Currently, restaurants in Addis Ababa buy Tilapia, the most consumed fish species in the country, with ETB80 to ETB120 per kilogram. The amount of Tilapia harvest has increased by 246Pct from 7,554 tons in 2009/10 to 26,158 tons 2015/16, a growth that was not registered on any other fish species. In fact, Tilapia is one of the most important species for 21 century aquaculture and is produced in more than 100 countries.
“A decade ago, there were only few specialized restaurants that serve fish in the capital. Their number is significantly high now. For that matter any small restaurant and hotel serves fish in addition to other dishes,” said Getinet Shiferaw, manager at Sinknesh Fish Restaurant located around Kera in Kirkos District. Sinknesh was established 20 years ago.
“Together with the change in the awareness of the public regarding the nutritional value of fish, the demand for fish meal is fast growing in many restaurants.” ascertained Getinet. The skyrocketed price of meat has also increased the demand for fish, because the later is way cheaper.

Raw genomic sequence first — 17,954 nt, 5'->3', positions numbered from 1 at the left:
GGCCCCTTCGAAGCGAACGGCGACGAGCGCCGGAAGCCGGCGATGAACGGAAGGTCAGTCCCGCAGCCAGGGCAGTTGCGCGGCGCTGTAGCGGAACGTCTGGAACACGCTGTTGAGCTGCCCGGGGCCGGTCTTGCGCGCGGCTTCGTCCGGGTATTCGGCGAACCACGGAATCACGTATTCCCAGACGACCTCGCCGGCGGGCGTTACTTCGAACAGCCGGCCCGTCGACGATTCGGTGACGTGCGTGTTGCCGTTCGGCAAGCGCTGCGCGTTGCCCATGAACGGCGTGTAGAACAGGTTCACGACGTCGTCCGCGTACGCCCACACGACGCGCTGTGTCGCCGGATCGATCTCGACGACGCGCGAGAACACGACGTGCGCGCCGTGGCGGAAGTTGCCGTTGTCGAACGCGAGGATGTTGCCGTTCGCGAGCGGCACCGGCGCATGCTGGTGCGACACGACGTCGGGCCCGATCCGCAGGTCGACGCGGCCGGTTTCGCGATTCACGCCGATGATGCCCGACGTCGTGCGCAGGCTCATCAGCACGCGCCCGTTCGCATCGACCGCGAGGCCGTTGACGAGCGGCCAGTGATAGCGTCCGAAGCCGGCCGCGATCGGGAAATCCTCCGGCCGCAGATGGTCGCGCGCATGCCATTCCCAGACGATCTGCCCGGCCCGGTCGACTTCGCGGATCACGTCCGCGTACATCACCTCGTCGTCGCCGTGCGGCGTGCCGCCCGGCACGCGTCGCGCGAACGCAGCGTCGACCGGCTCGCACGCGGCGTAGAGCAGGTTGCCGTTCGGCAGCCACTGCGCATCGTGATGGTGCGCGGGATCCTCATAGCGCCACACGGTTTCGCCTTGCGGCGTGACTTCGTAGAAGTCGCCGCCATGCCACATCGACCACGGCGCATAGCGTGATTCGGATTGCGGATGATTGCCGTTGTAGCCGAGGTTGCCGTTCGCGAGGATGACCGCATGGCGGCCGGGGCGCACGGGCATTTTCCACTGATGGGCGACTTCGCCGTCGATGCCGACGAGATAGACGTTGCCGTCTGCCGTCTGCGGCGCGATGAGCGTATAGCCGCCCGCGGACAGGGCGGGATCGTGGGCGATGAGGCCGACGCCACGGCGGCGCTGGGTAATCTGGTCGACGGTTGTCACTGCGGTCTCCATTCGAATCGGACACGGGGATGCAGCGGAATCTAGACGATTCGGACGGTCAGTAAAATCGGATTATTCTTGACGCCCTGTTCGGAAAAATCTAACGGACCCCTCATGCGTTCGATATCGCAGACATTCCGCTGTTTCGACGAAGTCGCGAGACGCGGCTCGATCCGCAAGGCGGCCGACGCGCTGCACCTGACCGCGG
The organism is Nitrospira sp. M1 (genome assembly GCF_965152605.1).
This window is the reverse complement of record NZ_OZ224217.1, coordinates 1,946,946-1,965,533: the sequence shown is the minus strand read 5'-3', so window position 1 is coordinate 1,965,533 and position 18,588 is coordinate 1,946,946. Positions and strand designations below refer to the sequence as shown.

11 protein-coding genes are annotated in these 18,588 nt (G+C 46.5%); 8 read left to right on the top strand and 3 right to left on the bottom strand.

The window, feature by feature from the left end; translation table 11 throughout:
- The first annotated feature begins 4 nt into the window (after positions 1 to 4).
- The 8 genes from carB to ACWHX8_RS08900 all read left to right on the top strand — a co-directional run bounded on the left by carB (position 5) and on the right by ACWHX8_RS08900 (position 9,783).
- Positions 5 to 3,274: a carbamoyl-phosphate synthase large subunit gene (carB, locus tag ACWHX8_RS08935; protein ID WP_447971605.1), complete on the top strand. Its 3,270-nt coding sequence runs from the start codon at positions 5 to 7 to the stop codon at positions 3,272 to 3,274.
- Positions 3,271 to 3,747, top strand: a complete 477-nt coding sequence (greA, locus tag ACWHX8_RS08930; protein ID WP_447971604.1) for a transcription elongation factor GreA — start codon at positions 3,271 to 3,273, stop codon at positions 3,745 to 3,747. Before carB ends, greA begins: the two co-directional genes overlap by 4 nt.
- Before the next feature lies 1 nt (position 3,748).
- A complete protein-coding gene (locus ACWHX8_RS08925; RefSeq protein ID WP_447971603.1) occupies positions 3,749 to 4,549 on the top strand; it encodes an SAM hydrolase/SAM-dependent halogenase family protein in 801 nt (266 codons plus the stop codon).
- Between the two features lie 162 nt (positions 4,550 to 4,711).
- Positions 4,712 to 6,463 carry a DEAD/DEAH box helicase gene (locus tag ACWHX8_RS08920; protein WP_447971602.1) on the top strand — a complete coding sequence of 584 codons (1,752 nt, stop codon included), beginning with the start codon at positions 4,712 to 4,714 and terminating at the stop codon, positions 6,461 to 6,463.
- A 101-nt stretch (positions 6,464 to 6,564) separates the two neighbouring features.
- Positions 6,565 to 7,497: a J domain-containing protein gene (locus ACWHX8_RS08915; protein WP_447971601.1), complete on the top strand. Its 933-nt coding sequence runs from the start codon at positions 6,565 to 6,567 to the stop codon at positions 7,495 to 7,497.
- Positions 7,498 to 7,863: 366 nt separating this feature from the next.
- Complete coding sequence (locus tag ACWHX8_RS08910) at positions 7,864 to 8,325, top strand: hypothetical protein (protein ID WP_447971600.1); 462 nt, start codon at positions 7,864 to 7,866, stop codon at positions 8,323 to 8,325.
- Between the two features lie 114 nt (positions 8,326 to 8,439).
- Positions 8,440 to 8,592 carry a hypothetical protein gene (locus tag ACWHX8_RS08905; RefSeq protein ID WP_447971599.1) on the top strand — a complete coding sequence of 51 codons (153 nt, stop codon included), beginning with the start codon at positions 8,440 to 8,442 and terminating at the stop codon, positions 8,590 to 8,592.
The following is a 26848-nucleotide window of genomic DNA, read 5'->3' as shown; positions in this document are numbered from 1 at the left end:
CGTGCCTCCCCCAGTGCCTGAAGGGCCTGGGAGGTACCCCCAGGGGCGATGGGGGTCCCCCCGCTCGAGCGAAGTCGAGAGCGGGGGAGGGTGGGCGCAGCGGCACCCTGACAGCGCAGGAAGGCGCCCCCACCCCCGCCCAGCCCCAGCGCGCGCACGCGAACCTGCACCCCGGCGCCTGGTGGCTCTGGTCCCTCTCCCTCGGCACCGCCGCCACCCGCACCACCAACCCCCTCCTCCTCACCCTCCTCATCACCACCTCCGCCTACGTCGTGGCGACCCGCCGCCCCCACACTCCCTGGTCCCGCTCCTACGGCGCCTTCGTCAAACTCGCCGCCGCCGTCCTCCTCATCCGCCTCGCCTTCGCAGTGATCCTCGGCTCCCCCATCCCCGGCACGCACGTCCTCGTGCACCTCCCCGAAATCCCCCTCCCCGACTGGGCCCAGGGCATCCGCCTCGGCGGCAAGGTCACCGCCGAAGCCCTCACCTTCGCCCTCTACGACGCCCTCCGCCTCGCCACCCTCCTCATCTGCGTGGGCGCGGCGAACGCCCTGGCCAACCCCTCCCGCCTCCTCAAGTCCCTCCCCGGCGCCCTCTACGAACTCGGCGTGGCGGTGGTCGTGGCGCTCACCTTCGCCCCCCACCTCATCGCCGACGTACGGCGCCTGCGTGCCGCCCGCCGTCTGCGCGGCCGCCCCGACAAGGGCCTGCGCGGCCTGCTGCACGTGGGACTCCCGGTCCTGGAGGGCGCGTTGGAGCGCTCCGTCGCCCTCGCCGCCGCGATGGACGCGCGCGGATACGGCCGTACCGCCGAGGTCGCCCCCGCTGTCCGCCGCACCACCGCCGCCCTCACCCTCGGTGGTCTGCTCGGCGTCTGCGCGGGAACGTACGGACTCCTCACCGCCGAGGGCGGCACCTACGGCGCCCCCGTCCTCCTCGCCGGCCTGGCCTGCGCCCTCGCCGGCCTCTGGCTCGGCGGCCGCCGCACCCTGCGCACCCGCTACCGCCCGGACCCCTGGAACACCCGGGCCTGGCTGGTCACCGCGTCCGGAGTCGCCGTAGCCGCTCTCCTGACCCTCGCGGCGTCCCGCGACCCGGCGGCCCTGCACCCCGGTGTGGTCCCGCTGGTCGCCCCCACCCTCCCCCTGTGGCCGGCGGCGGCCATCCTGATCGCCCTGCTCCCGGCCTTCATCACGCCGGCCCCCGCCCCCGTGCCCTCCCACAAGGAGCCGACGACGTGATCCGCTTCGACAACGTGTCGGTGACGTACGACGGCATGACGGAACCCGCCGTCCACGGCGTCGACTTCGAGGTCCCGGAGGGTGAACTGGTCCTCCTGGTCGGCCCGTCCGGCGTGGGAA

Many studies indicate that fish, contains a high protein, with 17-29Pct of amino acid, which is similar to that of the meat. according to the study entitled ‘Fish Production Constraints in Ethiopia’ fish products are essential to food security, providing over one billion people with their main source of protein and more than 4.3 billion people with about 15Pct of their average per capita animal protein intake globally. Fish proteins are particularly important for preschool-aged children and pregnant women.